Over the years, as I have hired people to work on client projects, one of the quickest ways I can weed out weak story-tellers from the strong is to see what they do with “a layup.”

In other words, when there’s an easy shot at exploring a creative way to tell a story, does the writer go for it? Or do they write a lead that could have been written by a green journalist trying his or her hand with the high school newspaper?

The “long passage of time since…” storyline is one example that lends itself to expending a little extra effort and devoting a few minutes of artistic contemplation. Some examples:

*Your subject has been working for decades in a given field.

*A relationship of some kind began a long, long time ago–and is either ending or hitting a milestone.

*A person or an organization is duplicating (or surpassing) a feat that hasn’t been done in quite some time.

A current story embodied by the last example is the resurgence of the Northwestern University men’s basketball team. After a frustrating 1-10 start, the squad just won its fourth consecutive Big Ten game, a 72-67 win over Indiana.

Now, getting off to difficult starts is nothing new for the program: in 1987-88, when I covered the Bill Foster-led program for The Daily Northwestern, the Wildcats went 2-16 in the conference, although one of those wins was a huge upset against defending NCAA champion Indiana.

(Side note: that triumph came a day after I wrote debatably one of my hokiest leads ever, in which I forecast it might be a long night for the Cats–“as in Bobby Knight,” the Hoosiers’ coach. Ouch.)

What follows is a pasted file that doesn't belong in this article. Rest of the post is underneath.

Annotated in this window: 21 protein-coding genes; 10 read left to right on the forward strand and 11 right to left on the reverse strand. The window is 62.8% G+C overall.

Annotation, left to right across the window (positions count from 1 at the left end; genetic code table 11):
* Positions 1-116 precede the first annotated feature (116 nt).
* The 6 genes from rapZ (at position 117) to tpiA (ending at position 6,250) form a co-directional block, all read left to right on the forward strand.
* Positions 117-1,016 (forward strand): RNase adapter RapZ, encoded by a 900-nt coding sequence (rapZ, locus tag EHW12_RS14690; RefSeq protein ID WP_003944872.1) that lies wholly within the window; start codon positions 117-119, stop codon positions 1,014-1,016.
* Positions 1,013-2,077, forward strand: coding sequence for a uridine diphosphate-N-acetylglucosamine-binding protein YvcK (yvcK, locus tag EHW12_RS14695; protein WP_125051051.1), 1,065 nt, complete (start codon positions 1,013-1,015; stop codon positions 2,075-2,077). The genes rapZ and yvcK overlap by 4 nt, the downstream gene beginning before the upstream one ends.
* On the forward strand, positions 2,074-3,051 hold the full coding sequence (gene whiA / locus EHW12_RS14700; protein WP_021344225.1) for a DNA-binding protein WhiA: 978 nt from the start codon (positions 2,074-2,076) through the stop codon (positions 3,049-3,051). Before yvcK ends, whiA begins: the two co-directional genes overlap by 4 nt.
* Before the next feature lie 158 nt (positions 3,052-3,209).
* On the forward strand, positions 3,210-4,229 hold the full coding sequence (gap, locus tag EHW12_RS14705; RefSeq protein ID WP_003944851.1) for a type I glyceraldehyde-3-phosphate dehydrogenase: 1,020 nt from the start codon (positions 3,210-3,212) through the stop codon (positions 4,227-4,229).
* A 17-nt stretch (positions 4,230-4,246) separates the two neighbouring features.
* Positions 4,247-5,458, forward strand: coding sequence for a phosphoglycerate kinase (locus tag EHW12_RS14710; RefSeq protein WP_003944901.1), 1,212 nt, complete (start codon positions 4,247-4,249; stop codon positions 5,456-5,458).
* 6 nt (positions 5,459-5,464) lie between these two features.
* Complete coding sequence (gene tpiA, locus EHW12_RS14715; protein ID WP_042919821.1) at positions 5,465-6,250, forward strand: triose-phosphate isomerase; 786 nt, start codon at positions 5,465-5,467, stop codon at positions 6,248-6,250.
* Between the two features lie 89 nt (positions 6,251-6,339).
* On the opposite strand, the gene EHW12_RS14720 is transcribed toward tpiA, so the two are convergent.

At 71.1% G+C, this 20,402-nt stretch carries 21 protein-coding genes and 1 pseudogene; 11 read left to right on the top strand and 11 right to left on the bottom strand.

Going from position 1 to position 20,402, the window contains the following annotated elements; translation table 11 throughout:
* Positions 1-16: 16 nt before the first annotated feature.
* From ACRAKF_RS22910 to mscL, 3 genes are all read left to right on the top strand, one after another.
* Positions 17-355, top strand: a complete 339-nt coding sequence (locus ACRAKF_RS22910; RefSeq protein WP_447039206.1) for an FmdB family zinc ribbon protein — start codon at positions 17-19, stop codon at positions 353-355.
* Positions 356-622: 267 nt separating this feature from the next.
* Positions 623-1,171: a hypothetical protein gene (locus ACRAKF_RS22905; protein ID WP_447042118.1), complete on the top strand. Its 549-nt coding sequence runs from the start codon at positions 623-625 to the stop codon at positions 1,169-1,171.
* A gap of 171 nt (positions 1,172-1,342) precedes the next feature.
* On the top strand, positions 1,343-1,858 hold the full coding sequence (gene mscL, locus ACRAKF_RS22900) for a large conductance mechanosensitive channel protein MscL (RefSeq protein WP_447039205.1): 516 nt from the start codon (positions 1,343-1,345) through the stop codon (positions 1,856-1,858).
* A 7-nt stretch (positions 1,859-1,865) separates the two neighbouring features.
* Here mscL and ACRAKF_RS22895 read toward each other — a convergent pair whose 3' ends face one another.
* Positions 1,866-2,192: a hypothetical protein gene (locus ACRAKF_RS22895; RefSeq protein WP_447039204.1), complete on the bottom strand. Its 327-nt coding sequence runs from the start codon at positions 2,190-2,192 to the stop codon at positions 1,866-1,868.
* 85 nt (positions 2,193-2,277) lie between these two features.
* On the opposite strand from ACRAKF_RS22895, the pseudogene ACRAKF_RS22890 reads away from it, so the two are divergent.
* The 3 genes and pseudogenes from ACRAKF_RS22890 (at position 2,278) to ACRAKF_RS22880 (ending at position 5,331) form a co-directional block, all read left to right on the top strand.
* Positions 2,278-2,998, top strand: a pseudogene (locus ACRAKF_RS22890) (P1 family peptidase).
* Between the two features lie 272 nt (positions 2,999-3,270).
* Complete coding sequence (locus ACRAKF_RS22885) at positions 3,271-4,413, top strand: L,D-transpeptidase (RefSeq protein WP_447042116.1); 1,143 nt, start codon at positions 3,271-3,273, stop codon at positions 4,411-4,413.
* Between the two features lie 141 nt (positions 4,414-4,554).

1988-1 NU Vs Indiana hoops preview-Long KnightBut back to our main point: this business of winning four consecutive games in the conference. That’s not setting the sports world on fire. Teams do it almost every year, right? Or, with some struggling programs, maybe it’s every five or 10 years.

So I was shocked to learn that it had been not a decade or even a few decades–but nearly a half century since NU had done it. To be precise, it had been 47 years, a point that I first came across in a mischievous Tweet about NU’s coach by the Chicago Tribune’s Teddy Greenstein:

Teddy G Tweet

That’s pretty young. It’s actually pre-young.

For my first dozen years as a journalist, before the Internet really took hold, having a working knowledge of history was especially useful in coming up with anecdotes that underscored the passage of time. And now, with history beckoning at the touch of a few keystrokes, there is no excuse for any journalist, publicist or other professional story-teller to deliver a bland lead that fails to tap into historical context.

In less than 10 seconds, Google told me that The Beatles began recording A Day in the Life when Northwestern last reeled off a four-game conference winning streak. What can you do with a few minutes? Arts, culture, politics, sports, and any number of other topics are teeming with history that can be woven into that and other stories.

As story-tellers, when we have these opportunities to dramatize a protracted period of time that is central to our tale, we owe it to our audience to be at least as good as the Wildcats have been of late: let’s make our layups.

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